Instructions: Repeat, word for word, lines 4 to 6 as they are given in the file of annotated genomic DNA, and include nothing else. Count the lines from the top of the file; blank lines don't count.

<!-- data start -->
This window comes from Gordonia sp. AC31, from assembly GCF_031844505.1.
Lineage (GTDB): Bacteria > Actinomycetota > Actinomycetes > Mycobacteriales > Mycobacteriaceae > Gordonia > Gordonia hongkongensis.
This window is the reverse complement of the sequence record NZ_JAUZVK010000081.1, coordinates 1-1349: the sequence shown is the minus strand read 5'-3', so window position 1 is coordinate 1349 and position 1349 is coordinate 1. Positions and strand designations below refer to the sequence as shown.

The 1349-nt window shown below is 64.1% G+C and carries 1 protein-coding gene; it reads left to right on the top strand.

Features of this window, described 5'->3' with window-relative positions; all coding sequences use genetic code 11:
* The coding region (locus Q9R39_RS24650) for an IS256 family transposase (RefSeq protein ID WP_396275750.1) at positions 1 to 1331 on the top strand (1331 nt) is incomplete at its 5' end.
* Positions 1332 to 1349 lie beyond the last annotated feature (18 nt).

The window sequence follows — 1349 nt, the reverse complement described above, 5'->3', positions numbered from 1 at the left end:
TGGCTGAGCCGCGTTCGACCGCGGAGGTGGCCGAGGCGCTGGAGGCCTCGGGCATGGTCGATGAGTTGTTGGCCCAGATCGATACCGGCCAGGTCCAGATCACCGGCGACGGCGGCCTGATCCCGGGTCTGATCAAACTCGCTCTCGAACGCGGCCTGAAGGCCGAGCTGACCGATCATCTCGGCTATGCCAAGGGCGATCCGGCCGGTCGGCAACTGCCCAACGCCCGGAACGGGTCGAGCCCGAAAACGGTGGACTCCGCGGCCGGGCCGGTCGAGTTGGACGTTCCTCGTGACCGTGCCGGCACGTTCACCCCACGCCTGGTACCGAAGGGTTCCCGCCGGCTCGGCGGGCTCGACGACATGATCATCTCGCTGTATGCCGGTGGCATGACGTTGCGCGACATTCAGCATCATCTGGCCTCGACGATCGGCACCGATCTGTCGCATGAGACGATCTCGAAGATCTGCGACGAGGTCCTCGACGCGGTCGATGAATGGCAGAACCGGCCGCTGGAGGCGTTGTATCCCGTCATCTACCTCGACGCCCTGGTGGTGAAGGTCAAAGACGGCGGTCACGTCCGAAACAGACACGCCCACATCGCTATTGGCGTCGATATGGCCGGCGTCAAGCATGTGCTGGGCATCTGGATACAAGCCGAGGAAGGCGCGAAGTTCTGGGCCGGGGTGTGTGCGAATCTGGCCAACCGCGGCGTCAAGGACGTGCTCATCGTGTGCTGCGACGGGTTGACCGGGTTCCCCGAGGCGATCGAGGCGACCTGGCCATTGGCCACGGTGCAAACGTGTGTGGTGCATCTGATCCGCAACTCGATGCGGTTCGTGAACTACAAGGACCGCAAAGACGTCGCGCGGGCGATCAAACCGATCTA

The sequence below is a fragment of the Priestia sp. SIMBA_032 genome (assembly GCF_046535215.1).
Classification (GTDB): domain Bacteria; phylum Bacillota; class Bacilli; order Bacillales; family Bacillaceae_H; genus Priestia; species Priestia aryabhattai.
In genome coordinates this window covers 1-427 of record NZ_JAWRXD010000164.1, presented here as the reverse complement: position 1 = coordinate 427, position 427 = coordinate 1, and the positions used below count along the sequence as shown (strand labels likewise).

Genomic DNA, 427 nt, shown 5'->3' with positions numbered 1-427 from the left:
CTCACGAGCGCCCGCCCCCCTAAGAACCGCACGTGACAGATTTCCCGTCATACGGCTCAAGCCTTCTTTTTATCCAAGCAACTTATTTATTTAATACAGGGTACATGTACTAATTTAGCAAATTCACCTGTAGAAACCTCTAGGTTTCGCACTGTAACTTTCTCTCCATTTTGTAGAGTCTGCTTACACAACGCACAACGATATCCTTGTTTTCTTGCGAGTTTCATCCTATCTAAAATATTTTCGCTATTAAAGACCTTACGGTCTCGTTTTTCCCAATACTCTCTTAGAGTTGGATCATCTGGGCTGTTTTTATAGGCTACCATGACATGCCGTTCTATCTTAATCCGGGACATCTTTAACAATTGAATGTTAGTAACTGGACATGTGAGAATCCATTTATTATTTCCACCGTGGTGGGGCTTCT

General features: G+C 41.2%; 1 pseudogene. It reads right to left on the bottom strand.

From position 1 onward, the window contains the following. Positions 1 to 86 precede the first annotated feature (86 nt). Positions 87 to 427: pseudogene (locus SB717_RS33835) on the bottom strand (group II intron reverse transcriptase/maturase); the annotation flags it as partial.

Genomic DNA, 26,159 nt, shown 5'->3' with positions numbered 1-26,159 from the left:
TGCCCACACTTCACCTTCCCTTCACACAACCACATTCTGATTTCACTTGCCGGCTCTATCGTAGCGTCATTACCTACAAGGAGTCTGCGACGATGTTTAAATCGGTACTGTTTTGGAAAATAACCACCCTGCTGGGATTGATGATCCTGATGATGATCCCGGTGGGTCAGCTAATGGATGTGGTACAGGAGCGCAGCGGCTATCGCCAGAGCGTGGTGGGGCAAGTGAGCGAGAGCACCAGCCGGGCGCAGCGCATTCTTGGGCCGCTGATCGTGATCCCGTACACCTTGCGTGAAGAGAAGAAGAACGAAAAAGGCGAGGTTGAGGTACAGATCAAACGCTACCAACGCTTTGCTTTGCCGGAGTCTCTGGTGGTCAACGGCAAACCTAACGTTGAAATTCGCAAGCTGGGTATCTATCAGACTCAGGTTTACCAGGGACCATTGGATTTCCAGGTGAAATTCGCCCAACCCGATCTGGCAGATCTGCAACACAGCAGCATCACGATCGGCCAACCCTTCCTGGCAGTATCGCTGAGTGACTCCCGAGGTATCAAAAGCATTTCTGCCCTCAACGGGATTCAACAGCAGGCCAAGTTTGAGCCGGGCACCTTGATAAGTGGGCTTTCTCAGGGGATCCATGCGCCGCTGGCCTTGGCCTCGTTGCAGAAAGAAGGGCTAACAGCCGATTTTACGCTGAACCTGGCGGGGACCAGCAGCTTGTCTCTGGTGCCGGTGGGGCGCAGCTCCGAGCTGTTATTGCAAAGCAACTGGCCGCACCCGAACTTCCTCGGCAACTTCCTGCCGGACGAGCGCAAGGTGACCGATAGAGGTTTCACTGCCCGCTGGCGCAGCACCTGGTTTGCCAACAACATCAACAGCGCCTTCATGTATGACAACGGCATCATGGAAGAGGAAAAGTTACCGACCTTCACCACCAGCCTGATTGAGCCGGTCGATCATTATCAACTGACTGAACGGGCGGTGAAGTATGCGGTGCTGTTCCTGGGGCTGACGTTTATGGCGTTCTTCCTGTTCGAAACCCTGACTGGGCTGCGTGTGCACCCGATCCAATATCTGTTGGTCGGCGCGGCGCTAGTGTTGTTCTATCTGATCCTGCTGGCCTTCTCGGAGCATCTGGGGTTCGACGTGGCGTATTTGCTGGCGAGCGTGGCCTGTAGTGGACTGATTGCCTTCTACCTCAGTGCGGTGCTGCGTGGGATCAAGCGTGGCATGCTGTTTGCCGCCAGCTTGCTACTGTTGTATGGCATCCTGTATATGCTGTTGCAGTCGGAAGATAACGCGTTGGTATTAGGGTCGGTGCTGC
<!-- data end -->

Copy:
The 1349-nt window shown below is 64.1% G+C and carries 1 protein-coding gene; it reads left to right on the top strand.

Features of this window, described 5'->3' with window-relative positions; all coding sequences use genetic code 11:
* The coding region (locus Q9R39_RS24650) for an IS256 family transposase (RefSeq protein ID WP_396275750.1) at positions 1 to 1331 on the top strand (1331 nt) is incomplete at its 5' end.